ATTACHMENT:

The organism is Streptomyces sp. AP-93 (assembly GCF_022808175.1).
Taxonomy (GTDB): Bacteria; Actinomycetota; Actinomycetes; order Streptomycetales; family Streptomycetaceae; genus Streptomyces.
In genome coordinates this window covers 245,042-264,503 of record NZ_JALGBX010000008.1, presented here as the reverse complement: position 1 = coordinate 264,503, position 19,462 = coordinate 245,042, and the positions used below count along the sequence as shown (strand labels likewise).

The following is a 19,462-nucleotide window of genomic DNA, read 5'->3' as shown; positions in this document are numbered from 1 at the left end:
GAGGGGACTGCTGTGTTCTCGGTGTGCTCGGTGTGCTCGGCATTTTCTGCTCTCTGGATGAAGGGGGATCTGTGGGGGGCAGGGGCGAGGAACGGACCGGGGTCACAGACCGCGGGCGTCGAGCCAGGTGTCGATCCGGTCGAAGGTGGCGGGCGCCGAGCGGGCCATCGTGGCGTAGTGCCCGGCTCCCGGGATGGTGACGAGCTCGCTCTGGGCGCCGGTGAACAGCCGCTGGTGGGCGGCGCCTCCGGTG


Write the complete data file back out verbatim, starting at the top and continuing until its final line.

The organism is Streptomyces sp. AP-93 (assembly GCF_022808175.1).
Taxonomy (GTDB): Bacteria; Actinomycetota; Actinomycetes; order Streptomycetales; family Streptomycetaceae; genus Streptomyces.
In genome coordinates this window covers 245,042-264,503 of record NZ_JALGBX010000008.1, presented here as the reverse complement: position 1 = coordinate 264,503, position 19,462 = coordinate 245,042, and the positions used below count along the sequence as shown (strand labels likewise).

The following is a 19,462-nucleotide window of genomic DNA, read 5'->3' as shown; positions in this document are numbered from 1 at the left end:
GAGGGGACTGCTGTGTTCTCGGTGTGCTCGGTGTGCTCGGCATTTTCTGCTCTCTGGATGAAGGGGGATCTGTGGGGGGCAGGGGCGAGGAACGGACCGGGGTCACAGACCGCGGGCGTCGAGCCAGGTGTCGATCCGGTCGAAGGTGGCGGGCGCCGAGCGGGCCATCGTGGCGTAGTGCCCGGCTCCCGGGATGGTGACGAGCTCGCTCTGGGCGCCGGTGAACAGCCGCTGGTGGGCGGCGCCTCCGGTG